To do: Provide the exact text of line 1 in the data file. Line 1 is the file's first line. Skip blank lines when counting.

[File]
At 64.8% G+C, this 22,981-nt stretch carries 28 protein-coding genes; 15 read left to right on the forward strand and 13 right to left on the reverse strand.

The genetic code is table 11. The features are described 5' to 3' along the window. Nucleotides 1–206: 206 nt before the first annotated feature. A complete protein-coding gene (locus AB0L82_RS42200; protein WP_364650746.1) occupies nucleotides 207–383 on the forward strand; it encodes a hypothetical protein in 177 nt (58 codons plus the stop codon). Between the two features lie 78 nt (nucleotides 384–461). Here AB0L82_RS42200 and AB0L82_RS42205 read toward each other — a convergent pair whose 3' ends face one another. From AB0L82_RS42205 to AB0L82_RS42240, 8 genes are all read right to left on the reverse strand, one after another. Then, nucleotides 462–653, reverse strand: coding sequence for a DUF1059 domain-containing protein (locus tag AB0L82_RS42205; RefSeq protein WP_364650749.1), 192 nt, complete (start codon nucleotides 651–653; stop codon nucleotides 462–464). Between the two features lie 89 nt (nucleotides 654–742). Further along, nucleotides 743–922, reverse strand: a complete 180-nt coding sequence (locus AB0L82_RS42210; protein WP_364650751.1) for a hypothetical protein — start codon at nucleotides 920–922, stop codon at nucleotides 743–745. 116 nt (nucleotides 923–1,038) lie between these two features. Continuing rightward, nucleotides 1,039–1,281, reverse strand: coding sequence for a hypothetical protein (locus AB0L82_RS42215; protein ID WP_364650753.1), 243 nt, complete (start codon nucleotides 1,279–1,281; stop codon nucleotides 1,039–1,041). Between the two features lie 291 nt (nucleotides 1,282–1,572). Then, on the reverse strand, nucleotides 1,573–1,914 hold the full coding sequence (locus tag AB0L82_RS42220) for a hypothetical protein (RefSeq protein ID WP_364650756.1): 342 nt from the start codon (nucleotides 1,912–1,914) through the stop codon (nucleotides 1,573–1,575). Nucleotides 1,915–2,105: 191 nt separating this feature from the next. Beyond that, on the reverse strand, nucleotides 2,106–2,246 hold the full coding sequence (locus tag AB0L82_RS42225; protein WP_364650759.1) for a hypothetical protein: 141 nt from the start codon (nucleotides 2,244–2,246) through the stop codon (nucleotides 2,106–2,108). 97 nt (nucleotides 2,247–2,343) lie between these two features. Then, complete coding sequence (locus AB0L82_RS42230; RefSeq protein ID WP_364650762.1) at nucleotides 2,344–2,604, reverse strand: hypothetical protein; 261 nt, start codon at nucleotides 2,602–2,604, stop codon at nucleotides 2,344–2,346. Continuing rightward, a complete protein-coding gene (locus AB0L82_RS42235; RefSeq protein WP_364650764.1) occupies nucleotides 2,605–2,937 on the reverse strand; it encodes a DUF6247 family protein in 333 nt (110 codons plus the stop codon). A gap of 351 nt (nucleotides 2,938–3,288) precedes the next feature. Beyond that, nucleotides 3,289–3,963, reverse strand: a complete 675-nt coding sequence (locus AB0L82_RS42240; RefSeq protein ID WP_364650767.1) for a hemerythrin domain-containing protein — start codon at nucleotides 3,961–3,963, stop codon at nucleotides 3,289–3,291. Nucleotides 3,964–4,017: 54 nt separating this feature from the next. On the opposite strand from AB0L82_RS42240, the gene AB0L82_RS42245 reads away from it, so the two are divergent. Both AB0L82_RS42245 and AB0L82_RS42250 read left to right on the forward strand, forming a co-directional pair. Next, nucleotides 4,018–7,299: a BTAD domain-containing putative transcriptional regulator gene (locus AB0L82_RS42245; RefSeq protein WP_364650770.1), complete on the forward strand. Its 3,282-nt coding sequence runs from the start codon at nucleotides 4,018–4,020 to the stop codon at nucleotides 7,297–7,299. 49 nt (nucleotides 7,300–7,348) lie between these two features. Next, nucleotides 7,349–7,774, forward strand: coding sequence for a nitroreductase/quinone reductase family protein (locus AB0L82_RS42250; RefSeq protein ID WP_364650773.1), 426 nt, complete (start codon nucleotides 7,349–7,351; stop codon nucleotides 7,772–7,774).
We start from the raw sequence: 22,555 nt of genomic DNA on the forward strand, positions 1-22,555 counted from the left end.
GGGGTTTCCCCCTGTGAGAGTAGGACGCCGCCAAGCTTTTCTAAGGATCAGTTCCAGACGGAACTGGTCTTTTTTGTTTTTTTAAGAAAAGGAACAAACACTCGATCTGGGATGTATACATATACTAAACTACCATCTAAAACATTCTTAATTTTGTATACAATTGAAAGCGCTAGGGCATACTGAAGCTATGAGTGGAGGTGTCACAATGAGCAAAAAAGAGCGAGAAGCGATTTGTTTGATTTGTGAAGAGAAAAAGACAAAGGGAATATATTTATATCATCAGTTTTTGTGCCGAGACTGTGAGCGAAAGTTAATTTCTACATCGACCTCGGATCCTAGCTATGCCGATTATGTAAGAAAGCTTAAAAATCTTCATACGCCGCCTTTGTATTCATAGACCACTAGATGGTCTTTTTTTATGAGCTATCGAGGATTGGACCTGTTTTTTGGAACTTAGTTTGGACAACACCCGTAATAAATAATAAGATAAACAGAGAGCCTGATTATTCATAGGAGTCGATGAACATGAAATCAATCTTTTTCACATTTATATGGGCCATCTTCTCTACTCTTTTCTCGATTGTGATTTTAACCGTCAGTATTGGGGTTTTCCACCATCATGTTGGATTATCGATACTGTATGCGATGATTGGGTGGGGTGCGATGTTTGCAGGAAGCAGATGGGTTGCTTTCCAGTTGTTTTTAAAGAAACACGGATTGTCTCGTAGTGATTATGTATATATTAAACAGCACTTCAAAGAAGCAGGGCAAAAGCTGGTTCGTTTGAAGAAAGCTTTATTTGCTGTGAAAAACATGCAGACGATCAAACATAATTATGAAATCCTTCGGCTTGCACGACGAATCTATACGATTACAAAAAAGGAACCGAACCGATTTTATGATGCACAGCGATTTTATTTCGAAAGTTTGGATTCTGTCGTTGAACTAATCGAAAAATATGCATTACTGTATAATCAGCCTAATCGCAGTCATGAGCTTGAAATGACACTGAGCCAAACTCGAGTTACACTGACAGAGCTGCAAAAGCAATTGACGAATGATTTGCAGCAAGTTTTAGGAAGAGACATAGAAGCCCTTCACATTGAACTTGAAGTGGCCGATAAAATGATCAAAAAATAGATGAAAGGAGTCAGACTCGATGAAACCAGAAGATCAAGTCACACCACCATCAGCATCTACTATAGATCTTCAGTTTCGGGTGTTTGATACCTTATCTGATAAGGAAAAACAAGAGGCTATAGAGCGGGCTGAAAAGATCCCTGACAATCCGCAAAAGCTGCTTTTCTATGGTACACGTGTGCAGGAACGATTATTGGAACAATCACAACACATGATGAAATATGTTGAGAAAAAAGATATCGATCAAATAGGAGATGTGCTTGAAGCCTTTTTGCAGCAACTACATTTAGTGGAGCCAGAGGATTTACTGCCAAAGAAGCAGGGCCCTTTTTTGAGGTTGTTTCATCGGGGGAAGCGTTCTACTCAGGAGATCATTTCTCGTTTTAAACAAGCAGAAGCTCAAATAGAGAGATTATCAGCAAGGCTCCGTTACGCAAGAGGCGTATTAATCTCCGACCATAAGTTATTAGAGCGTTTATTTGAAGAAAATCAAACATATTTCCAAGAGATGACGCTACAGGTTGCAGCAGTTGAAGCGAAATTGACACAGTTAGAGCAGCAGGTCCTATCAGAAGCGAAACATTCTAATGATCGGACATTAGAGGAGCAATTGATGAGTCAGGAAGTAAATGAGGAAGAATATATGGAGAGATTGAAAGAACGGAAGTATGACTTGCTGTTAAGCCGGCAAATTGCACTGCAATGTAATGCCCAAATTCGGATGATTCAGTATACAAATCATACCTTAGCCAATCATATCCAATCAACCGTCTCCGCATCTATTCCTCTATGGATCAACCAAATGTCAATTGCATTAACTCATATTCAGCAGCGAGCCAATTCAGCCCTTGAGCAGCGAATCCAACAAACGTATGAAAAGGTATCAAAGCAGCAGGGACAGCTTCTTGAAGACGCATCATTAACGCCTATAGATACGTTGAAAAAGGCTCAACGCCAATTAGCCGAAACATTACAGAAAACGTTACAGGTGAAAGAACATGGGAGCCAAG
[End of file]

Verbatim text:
At 64.8% G+C, this 22,981-nt stretch carries 28 protein-coding genes; 15 read left to right on the forward strand and 13 right to left on the reverse strand.